In this paper a model of boundedly rational decision making in the Finitely Repeated Prisoner'sDilemma is proposed in which: (1) each player is Bayesianrational; (2) this is common knowledge; (3) players are constrained by limited state spaces (their Bayesian minds) in ‘processing’ (1) and (2). Under these circumstances, we show that cooperative behavior may arise as an individually optimal response, except for the latter part of the game. Indeed, such behaviorwill necessarily obtain in long enough games if (...) belief systems satisfy a natural condition: essentially, that all events consistent with the players' analysis of the game be attributed by them positive (although arbitrarily small) subjective probability. (shrink)
It is argued that, without a controversial and arguably mistaken assumption, Becker and Cudd's (1990) objections do not undermine the challenge raised by my (1987) model of iterated prisoner's dilemmas for the arguments of Taylor (1976, 1987) and others. Furthermore, it is argued that, even granting this assumption, there is an alternative model that avoids their objections.
This paper discusses the results of a single-shot Prisoner'sDilemma computer tournament. In the single-shot Prisoner'sDilemma tournament each pair of players interacts only once. But players can establish and detect reputations because they know how their current opponent has behaved in previous games with other players. The results show that cooperation is worthwhile, even in single-shot games, provided the outcomes of previous games are common knowledge.
The purpose of this research is to examine the impact of individual and firm moral philosophies on marketing exchange relationships. Personal moral philosophies range from the extreme forms of true altruists and true egoists, along with three hybrids that represent middle ground (i.e., realistic altruists, tit-for-tats, and realistic egoists). Organizational postures are defined as Ethical Paradigm, Unethical Paradigm, and Neutral Paradigm, which result in changes to personal moral philosophies and company and industry performance. The study context is a simulation of (...) an exchange environment using a variation of the prisoners' dilemma game. A literature review is provided in the opening section, followed by details on the simulation, discussion of the results, and the implications for theory and practice. (shrink)
According to the so-called “Folk Theorem” for repeated games, stable cooperative relations can be sustained in a Prisoner’s Dilemma if the game is repeated an indefinite number of times. This result depends on the possibility of applying strategies that are based on reciprocity, i.e., strategies that reward cooperation with subsequent cooperation and punish defectionwith subsequent defection. If future interactions are sufficiently important, i.e., if the discount rate is relatively small, each agent may be motivated to cooperate by fear of (...) retaliation in the future. For finite games, however, where the number of plays is known beforehand, there is a backward induction argument showing that rational agents will not be able to achieve cooperation. On behalf of the Hobbesian “Foole”, who cannot see any advantage in cooperation, Gregory Kavka (1983, 1986) has presented an argument that significantly extends the range of the backward induction argument. He shows that, for the backward induction argument to be effective, it is not necessary that the precise number of future interactions be known. It is sufficient that there is a known definite upper bound on the number of interactions. A similar argument is developed by John W. Carroll (1987). We will here question the assumption of a known upper bound. When the assumption is made precise in the way needed for the argument to go through, its apparent plausibility evaporates. We then offer a reformulation of the argument, based on weaker, and more plausible, assumptions. (shrink)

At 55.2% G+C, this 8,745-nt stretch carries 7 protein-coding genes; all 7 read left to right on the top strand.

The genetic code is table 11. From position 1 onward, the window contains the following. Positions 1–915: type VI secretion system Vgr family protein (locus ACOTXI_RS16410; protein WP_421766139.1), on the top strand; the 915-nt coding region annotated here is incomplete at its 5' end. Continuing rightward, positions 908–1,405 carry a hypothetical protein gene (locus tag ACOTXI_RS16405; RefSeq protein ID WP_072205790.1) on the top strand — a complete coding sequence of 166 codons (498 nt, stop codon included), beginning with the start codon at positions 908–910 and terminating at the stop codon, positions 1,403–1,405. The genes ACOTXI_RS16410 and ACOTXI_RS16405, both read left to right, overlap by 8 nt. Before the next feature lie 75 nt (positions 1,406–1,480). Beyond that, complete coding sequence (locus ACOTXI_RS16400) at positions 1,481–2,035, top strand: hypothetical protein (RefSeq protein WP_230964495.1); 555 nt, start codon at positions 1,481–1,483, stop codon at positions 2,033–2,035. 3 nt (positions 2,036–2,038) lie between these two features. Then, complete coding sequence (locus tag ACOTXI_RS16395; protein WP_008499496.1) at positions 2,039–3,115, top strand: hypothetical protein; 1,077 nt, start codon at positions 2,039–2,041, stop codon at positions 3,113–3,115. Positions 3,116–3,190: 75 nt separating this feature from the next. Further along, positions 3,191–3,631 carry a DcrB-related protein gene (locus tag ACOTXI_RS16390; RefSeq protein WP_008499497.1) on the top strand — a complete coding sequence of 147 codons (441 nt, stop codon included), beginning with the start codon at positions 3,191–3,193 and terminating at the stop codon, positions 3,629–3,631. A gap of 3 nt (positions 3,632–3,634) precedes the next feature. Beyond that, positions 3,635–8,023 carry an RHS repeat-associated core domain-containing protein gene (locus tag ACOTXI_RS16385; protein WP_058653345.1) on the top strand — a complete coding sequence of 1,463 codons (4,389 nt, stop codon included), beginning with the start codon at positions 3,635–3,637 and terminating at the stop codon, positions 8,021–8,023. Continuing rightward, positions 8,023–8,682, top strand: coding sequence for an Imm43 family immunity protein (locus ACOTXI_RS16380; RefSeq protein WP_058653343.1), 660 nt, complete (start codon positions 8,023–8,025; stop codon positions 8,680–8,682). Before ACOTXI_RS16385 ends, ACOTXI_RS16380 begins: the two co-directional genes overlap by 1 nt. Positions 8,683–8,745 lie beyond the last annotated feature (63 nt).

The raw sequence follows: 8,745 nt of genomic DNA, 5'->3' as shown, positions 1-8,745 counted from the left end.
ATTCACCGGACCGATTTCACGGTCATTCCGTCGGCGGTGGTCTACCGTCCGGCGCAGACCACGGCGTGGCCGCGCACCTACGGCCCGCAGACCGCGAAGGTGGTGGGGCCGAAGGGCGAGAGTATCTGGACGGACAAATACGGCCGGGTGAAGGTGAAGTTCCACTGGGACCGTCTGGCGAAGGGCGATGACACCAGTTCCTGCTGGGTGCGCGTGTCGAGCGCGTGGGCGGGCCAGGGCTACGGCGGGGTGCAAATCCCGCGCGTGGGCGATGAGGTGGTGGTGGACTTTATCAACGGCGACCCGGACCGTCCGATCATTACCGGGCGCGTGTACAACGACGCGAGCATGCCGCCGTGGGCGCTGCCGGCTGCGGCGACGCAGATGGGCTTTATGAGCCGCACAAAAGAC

For the tradition, an action is rational if maximizing; for Gauthier, if expressive of a disposition it maximized to adopt; for me, if maximizing on rational preferences, ones whose possession maximizes given one's prior preferences. Decision and Game Theory and their recommendations for choice need revamping to reflect this new standard for the rationality of preferences and choices. It would not be rational when facing a Prisoner'sDilemma to adopt or co-operate from Amartya Sen's "Assurance Game" or "Other (...) Regarding" preferences. But there are preferences which it maximizes to adopt and co-operate from. (shrink)